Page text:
Tim Drake wasn’t the best Robin, but he was the most unique. Not the fighter Dick Grayson is and not as moody or rebellious as Jason Todd, Drake formed a great tag team with Bruce Wayne, thanks in part to his amazing technical skills and attention to detail.
However, with the arrival of Batman’s apparent son Damian on the scene, Drake ends up out as Robin in one of the best Batman Graphic novels ever produced.
This ultimately could have blown up in DC’s face, but with writer Grant Morrison and artist Adam Kubert at the helm, “Batman and Son” ends up opening many more doors than it closes.
Fans of Drake need not worry either, as his new persona, Red Robin is a pretty cool one and he still manages to pop up from time to time in Gotham. He also has his own series.
As well, the new Robin is more than able to get the job done. Damian isn’t just the byproduct of a crazy night between Bruce Wayne and Talia al-Ghul either. Trained by the League of Shadows, the kid is a master assassin and incredibly intelligent and capable detective. However, it’s these attributes that hurt him the most when dealing with his father. Wanting to teach him ethics, morals and patience before he allows him to fight, the caped crusader is forced to bring his son back down to reality several times in some cleverly written and entertaining scenes.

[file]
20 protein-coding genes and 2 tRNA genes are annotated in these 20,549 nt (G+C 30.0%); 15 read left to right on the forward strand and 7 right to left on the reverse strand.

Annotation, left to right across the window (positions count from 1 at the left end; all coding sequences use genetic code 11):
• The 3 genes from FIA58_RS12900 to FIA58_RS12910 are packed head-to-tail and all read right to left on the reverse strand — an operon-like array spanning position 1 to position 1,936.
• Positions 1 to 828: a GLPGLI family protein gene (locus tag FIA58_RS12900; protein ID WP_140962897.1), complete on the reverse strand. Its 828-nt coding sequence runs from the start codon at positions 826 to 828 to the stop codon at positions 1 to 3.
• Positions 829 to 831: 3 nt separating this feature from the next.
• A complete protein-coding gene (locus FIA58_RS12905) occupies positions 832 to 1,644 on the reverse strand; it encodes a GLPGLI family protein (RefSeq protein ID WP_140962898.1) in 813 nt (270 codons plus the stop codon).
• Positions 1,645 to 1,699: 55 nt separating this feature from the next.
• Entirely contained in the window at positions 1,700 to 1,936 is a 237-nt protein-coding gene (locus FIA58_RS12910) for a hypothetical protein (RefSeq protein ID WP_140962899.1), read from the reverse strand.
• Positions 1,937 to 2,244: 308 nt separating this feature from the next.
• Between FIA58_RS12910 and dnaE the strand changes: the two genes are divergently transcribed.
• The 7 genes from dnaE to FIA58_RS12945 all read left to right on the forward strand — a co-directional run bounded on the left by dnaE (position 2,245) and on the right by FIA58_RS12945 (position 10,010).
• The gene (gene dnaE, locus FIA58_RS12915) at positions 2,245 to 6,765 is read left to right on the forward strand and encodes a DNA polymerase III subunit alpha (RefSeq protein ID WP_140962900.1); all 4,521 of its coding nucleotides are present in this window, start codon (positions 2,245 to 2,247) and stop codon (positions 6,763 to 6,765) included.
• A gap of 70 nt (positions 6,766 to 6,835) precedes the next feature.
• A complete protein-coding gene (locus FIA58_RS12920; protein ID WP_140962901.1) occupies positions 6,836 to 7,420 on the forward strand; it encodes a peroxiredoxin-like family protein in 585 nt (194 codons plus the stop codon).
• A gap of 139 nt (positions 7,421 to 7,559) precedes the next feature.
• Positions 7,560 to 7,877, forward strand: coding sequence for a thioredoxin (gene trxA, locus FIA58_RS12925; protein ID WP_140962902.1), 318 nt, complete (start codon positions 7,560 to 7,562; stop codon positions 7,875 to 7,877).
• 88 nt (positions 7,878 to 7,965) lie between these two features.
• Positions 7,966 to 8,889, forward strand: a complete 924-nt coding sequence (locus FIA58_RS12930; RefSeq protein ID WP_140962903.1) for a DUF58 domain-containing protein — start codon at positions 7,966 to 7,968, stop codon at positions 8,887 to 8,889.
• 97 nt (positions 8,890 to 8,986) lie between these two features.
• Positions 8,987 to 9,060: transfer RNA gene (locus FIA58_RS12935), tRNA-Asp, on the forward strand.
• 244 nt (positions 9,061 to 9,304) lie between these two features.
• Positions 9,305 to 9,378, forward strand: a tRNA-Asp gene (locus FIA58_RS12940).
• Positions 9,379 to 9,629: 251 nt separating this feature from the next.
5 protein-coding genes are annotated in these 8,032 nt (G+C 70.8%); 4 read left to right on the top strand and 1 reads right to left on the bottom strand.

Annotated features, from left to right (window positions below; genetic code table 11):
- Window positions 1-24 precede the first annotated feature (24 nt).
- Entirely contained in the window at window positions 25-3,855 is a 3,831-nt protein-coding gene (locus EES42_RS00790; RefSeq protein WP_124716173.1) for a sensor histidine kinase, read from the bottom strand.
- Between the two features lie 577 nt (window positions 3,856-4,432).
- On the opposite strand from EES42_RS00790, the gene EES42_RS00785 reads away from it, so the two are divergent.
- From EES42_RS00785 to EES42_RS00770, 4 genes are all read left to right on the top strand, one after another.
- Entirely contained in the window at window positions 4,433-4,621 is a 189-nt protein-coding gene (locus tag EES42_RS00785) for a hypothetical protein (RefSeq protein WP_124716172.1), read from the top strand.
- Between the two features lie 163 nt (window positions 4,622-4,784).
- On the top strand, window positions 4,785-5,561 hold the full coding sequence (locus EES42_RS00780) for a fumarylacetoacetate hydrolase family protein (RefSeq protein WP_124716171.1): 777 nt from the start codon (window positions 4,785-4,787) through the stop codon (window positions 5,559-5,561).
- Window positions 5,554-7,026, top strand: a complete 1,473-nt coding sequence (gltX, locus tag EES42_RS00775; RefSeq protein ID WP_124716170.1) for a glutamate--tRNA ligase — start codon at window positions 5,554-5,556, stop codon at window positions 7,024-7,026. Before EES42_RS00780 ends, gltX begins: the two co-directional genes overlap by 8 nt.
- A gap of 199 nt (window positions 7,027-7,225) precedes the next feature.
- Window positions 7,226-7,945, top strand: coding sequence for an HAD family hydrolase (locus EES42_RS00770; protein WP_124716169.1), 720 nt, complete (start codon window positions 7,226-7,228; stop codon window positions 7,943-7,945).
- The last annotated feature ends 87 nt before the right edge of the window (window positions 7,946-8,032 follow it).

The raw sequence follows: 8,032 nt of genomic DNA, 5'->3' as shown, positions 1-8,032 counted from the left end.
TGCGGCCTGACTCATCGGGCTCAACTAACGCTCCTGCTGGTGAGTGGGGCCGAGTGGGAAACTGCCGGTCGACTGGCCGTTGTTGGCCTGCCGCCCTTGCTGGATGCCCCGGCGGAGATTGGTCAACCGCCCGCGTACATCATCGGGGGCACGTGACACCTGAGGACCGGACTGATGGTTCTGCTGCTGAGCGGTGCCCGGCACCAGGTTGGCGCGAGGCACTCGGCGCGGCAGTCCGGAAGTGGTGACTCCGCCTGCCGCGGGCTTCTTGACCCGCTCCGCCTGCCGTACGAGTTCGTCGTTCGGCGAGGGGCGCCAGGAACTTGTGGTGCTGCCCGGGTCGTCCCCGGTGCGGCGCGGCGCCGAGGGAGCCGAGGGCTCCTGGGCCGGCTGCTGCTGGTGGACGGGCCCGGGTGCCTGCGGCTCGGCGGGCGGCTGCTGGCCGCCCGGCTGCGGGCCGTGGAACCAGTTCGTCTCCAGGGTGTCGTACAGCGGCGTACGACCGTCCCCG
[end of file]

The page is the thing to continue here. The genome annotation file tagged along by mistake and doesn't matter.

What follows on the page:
In spite of this, young Damian has other things in mind. Forcing Tim Drake out of the Batcave, Damian inherits the Robin persona by default, helping forge a new dynamic duo, one that is perhaps more deadly and volatile than ever before. Through Morrison’s excellent writing, we see their relationship develop, adding a sense of unpredictable to the series that it lacked before he took it over. Part of it is charming, as Battie and Alfred are forced to play Dad. The other is quite scary. Make no mistake about it, Damian has been bred to be genetically perfect and in spite of his age, he is a warrior.
And he’s got daddy issues on top of that.
Add in top-shelf art by Adam Kubert, which is easily the best on the series since Jim Lee’s and you have a killer introduction to a great new addition to the Batman universe. While the splash pages and action scenes manage to be dark in tone but vibrant in expression, the best part are the facial expressions. Throughout the tale, you see the frustration on Wayne and Alfred’s face when dealing with the bratty Damian.
Because of this, you have a tale that in spite of its action-packed story has several light-hearted moments that are achieved by a clear synergy between both Morrison and Kubert.